The payments world is shifting rapidly to digital alternatives, but Deluxe CEO Barry McCarthy knows firsthand that "checks are not dead."
That doesn’t mean his company–the one people often recognize as the sender of a new box of checks–is standing still. McCarthy is reshaping the 106-year-old Deluxe, which last month moved its headquarters from a suburban St. Paul corporate campus to a tech-style downtown Minneapolis office.
“We are so much more than a check company today—it’s only about a third of our business,” McCarthy said in an interview last month.
The headquarters relocation came just as the COVID-19 pandemic was accelerating the industry’s move away from cash and checks to digital and contactless alternatives. And Deluxe took another big step this year in the wake of those changes.
With the $960 million cash acquisition in April of First American Payment System, Deluxe delved deeper into the business of offering small businesses, typically with 25 employees or less, payments software and services, including for accounts payable, accounts receivable and cash management. It has attracted some four million customers.
Deluxe also provides cloud computing, web hosting services and data analytics, mining and marketing for small businesses. In addition, it sells business forms and branded merchandise for promotion purposes.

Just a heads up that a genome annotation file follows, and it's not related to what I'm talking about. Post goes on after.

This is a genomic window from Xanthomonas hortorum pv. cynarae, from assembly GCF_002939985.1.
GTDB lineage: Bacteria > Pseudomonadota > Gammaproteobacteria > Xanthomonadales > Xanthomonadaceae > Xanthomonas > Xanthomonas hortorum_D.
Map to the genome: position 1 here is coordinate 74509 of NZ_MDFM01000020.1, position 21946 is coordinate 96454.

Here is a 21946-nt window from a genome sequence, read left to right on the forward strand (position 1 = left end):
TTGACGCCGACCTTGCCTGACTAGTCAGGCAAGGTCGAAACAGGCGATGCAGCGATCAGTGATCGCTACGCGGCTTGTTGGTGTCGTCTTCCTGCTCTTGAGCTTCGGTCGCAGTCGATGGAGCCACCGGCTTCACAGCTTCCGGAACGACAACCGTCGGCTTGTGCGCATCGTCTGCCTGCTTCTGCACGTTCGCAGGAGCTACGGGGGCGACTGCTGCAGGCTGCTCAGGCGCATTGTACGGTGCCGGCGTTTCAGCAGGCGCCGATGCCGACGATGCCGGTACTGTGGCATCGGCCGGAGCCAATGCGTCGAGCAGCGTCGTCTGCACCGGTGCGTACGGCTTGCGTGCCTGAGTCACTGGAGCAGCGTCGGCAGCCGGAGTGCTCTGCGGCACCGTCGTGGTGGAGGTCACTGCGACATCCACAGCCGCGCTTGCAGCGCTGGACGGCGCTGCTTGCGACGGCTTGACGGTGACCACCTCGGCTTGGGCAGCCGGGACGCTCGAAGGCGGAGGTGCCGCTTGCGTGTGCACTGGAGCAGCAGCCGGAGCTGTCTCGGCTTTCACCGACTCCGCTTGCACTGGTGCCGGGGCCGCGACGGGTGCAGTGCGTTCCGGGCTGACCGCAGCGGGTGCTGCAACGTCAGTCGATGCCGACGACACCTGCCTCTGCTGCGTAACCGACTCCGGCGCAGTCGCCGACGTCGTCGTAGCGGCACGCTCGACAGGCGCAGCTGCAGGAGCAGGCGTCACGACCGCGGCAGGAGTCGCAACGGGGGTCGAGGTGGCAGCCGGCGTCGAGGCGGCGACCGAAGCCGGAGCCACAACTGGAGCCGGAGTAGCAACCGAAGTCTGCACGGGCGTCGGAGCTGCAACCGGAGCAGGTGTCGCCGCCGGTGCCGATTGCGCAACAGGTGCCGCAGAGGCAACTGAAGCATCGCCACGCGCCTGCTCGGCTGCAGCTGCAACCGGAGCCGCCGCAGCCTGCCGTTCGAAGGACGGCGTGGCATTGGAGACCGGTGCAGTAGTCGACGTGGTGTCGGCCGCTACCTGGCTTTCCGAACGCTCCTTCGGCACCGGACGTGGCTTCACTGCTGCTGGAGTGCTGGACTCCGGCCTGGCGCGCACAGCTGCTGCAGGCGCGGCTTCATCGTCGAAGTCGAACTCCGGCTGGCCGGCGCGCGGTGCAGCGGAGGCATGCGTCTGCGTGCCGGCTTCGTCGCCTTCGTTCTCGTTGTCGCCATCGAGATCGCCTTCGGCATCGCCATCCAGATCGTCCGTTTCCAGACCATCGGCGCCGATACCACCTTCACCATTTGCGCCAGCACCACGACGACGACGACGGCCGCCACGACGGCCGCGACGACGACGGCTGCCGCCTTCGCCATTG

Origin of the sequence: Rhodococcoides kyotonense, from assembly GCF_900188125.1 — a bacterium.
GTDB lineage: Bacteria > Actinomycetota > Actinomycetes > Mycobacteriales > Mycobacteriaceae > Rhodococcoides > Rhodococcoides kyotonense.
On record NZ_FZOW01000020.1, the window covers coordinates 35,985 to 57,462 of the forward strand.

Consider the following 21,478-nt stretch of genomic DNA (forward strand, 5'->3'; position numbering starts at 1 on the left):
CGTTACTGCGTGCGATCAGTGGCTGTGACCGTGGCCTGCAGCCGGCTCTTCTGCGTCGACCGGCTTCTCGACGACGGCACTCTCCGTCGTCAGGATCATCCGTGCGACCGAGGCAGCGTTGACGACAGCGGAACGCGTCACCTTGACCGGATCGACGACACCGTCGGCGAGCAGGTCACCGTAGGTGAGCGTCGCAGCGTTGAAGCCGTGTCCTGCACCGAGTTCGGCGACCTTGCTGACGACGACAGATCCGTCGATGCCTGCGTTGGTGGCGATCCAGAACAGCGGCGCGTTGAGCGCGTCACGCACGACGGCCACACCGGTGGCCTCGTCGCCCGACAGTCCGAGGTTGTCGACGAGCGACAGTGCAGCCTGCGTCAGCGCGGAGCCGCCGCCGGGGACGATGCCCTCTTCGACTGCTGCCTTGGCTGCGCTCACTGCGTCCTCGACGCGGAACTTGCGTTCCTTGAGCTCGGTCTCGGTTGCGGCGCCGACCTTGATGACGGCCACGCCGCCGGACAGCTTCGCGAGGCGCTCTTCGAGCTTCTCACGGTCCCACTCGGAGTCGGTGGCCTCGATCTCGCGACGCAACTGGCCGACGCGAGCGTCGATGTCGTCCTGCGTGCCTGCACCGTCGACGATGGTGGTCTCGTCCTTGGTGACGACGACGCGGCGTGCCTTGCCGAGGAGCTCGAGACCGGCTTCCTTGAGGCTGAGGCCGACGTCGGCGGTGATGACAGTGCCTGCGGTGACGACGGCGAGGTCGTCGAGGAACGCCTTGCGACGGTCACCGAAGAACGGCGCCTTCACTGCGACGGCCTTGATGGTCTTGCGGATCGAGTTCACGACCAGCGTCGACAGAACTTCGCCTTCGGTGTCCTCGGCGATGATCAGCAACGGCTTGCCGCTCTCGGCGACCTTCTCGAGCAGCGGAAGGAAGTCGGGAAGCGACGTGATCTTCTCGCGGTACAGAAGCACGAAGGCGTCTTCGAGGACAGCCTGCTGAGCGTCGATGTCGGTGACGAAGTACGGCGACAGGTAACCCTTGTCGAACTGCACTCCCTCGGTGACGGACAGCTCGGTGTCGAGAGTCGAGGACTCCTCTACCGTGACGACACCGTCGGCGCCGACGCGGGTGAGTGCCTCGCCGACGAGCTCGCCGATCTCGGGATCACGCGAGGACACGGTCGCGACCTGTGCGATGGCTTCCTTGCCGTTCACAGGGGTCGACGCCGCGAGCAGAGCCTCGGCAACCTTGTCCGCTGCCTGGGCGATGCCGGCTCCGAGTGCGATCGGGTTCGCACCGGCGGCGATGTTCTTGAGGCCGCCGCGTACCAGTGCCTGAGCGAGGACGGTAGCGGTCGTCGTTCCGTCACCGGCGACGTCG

McCarthy is making a more personal pitch to small business owners and entrepreneurs at the moment too with a book he’s recently authored, “Small Business Revolution: How Owners and Entrepreneurs Can Succeed,” published by Wiley. The book was tied to the company’s own mini-series chronicling the stories of small business owners. After six seasons, the company announced this week that the series is ending after this year.
In addition to the small business segment, Deluxe is building up specialty services for niche industries that require sending checks along with specialized business communications, like class-action payments and healthcare insurance payments.
All of those operations add up to about $2.2 billion in annual revenue, McCarthy said. His strategy seems to be paying off. When the company reported earnings last week, results for the nine months ended Sept. 30, 2021, swung from a net loss of $19.4 million last year to net income of $49 million this year on a revenue increase of 8.6% to $1.45 billion, according to a press release.
Despite the new revenue streams, the company’s consumer and business check operation is still very much alive, McCarthy said. He attributes that largely to industries with lots of small- and mid-sized businesses like construction companies across the country that count on paying suppliers with checks. When a $20,000 lumber delivery arrives, they write a check to pay for it because it’s too expensive to be paid for with credit, McCarthy explained.
“We print 150,000 packages of checks every day, and we print millions annually," McCarthy said. "Those are not going away overnight.”